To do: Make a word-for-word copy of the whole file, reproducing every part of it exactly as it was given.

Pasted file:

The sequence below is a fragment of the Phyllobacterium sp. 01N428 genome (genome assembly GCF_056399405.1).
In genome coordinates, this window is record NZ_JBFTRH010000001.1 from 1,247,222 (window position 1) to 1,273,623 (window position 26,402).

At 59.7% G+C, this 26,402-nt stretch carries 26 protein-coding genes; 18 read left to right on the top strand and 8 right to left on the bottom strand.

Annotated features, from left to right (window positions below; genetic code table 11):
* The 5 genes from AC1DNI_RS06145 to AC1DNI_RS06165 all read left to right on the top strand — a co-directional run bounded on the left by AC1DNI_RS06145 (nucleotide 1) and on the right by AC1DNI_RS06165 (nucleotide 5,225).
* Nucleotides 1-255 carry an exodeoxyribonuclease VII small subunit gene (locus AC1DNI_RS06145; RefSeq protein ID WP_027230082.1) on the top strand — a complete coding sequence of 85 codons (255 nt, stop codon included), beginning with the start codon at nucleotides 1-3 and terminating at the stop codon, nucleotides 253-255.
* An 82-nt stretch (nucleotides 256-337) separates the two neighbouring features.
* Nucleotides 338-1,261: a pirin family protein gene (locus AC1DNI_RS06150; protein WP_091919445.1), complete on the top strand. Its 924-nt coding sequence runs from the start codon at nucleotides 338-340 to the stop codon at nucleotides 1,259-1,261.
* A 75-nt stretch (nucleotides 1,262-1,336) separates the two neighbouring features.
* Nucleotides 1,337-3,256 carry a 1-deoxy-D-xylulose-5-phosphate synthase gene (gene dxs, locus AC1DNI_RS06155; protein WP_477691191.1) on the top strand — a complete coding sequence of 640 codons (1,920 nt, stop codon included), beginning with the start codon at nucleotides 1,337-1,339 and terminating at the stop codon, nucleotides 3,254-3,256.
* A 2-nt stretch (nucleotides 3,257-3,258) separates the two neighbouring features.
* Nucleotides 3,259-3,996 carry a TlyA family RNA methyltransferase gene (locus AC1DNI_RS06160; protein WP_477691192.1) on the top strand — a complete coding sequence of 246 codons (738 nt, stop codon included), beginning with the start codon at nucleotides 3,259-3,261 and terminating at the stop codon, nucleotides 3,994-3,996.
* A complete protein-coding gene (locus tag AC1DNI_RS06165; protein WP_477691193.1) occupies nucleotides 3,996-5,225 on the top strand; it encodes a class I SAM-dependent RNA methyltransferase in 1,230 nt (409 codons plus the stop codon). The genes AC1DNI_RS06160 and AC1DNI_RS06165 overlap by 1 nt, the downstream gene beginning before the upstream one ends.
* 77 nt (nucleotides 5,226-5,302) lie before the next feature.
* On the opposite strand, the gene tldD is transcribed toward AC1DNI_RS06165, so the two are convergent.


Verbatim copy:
The sequence below is a fragment of the Phyllobacterium sp. 01N428 genome (genome assembly GCF_056399405.1).
In genome coordinates, this window is record NZ_JBFTRH010000001.1 from 1,247,222 (window position 1) to 1,273,623 (window position 26,402).

At 59.7% G+C, this 26,402-nt stretch carries 26 protein-coding genes; 18 read left to right on the top strand and 8 right to left on the bottom strand.

Annotated features, from left to right (window positions below; genetic code table 11):
* The 5 genes from AC1DNI_RS06145 to AC1DNI_RS06165 all read left to right on the top strand — a co-directional run bounded on the left by AC1DNI_RS06145 (nucleotide 1) and on the right by AC1DNI_RS06165 (nucleotide 5,225).
* Nucleotides 1-255 carry an exodeoxyribonuclease VII small subunit gene (locus AC1DNI_RS06145; RefSeq protein ID WP_027230082.1) on the top strand — a complete coding sequence of 85 codons (255 nt, stop codon included), beginning with the start codon at nucleotides 1-3 and terminating at the stop codon, nucleotides 253-255.
* An 82-nt stretch (nucleotides 256-337) separates the two neighbouring features.
* Nucleotides 338-1,261: a pirin family protein gene (locus AC1DNI_RS06150; protein WP_091919445.1), complete on the top strand. Its 924-nt coding sequence runs from the start codon at nucleotides 338-340 to the stop codon at nucleotides 1,259-1,261.
* A 75-nt stretch (nucleotides 1,262-1,336) separates the two neighbouring features.
* Nucleotides 1,337-3,256 carry a 1-deoxy-D-xylulose-5-phosphate synthase gene (gene dxs, locus AC1DNI_RS06155; protein WP_477691191.1) on the top strand — a complete coding sequence of 640 codons (1,920 nt, stop codon included), beginning with the start codon at nucleotides 1,337-1,339 and terminating at the stop codon, nucleotides 3,254-3,256.
* A 2-nt stretch (nucleotides 3,257-3,258) separates the two neighbouring features.
* Nucleotides 3,259-3,996 carry a TlyA family RNA methyltransferase gene (locus AC1DNI_RS06160; protein WP_477691192.1) on the top strand — a complete coding sequence of 246 codons (738 nt, stop codon included), beginning with the start codon at nucleotides 3,259-3,261 and terminating at the stop codon, nucleotides 3,994-3,996.
* A complete protein-coding gene (locus tag AC1DNI_RS06165; protein WP_477691193.1) occupies nucleotides 3,996-5,225 on the top strand; it encodes a class I SAM-dependent RNA methyltransferase in 1,230 nt (409 codons plus the stop codon). The genes AC1DNI_RS06160 and AC1DNI_RS06165 overlap by 1 nt, the downstream gene beginning before the upstream one ends.
* 77 nt (nucleotides 5,226-5,302) lie before the next feature.
* On the opposite strand, the gene tldD is transcribed toward AC1DNI_RS06165, so the two are convergent.